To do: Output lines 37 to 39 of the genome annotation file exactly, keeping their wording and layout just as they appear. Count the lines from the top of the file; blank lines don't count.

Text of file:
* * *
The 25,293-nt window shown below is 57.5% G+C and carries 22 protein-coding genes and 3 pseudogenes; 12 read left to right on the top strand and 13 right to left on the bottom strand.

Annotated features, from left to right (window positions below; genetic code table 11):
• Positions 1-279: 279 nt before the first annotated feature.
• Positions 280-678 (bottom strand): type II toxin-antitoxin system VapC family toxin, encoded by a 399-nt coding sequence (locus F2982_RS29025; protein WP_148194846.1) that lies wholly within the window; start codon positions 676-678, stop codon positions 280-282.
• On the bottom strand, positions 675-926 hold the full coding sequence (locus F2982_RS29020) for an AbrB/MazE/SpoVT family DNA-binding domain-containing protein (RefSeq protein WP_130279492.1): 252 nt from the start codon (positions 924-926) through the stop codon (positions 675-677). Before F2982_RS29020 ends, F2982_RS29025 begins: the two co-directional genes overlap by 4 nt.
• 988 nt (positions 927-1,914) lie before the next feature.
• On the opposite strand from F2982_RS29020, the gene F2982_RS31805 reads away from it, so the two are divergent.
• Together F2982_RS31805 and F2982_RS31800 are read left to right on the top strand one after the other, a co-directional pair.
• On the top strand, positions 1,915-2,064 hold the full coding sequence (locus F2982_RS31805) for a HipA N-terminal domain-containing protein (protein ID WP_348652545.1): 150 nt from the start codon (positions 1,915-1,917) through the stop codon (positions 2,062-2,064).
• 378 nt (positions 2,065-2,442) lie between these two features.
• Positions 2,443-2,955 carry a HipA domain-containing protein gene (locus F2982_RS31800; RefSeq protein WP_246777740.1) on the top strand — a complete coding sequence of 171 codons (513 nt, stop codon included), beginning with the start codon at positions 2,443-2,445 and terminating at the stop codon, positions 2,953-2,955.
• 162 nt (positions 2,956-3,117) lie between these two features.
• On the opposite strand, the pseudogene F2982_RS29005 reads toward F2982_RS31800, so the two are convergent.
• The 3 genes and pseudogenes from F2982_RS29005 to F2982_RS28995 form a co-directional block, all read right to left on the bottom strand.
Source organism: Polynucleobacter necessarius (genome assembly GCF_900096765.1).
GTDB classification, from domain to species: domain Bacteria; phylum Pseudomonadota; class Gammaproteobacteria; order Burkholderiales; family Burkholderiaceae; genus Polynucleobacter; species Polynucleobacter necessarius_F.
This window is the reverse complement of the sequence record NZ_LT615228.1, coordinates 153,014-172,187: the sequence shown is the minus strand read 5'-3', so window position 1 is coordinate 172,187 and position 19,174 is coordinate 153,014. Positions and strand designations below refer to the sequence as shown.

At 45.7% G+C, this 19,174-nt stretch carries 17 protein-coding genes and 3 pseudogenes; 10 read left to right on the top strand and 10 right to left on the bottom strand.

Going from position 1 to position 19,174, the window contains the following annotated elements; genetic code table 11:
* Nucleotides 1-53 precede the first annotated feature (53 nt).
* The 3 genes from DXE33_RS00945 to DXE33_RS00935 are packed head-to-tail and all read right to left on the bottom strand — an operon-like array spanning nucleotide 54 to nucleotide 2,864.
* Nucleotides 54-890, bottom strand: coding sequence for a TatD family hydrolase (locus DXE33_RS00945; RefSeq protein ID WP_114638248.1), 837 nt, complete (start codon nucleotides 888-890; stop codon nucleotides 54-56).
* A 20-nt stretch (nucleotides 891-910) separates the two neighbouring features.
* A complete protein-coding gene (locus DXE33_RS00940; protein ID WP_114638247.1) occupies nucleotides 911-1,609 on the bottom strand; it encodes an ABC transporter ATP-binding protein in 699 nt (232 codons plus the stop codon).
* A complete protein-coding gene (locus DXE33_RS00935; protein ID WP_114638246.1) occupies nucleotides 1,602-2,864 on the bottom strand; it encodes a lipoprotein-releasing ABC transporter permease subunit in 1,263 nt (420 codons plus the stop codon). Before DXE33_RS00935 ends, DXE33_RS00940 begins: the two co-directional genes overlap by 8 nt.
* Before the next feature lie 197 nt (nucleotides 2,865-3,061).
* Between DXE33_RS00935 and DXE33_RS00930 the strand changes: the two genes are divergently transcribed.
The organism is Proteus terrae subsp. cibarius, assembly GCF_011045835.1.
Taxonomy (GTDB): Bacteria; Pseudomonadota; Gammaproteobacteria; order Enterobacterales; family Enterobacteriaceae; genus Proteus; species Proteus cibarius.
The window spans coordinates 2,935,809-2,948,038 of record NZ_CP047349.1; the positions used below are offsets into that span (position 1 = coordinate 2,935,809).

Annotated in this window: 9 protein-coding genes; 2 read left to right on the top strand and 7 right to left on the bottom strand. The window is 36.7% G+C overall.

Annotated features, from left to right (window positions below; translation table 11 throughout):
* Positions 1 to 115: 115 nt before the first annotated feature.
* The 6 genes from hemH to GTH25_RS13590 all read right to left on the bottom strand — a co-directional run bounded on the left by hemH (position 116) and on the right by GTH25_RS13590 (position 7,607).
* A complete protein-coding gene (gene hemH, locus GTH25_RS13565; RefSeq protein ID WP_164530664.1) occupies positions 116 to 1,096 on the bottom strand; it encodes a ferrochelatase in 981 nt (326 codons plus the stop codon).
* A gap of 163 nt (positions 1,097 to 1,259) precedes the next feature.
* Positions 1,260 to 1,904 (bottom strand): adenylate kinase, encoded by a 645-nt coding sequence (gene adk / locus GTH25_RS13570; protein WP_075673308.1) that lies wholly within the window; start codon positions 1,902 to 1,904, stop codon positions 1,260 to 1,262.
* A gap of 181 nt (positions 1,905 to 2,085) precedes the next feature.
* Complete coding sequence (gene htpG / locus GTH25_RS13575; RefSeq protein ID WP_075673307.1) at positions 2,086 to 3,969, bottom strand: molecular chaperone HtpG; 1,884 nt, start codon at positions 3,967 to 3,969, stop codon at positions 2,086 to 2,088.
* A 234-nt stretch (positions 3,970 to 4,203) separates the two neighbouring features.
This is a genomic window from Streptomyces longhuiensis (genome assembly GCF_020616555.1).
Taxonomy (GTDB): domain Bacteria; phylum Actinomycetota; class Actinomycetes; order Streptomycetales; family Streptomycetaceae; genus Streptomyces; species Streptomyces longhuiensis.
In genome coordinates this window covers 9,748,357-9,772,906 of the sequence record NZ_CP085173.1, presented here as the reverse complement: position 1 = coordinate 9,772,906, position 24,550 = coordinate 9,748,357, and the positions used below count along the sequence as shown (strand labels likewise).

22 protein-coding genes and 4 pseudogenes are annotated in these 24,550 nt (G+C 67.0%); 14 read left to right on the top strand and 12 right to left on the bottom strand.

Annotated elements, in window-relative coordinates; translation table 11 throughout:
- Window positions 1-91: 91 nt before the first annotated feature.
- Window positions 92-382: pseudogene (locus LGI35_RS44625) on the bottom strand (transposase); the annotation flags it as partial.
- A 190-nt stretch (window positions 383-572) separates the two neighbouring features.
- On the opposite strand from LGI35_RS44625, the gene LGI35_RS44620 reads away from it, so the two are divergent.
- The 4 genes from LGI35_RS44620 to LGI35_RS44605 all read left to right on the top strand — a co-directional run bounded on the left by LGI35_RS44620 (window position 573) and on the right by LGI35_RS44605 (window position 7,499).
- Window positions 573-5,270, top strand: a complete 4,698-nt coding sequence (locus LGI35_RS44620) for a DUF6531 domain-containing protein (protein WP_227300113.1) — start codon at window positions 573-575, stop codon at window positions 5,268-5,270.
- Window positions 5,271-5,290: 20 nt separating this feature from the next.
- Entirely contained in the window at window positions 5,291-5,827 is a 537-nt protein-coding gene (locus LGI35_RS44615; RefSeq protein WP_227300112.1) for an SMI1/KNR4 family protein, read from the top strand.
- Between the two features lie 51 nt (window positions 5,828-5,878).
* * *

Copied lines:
* Positions 1,260 to 1,904 (bottom strand): adenylate kinase, encoded by a 645-nt coding sequence (gene adk / locus GTH25_RS13570; protein WP_075673308.1) that lies wholly within the window; start codon positions 1,902 to 1,904, stop codon positions 1,260 to 1,262.
* A gap of 181 nt (positions 1,905 to 2,085) precedes the next feature.
* Complete coding sequence (gene htpG / locus GTH25_RS13575; RefSeq protein ID WP_075673307.1) at positions 2,086 to 3,969, bottom strand: molecular chaperone HtpG; 1,884 nt, start codon at positions 3,967 to 3,969, stop codon at positions 2,086 to 2,088.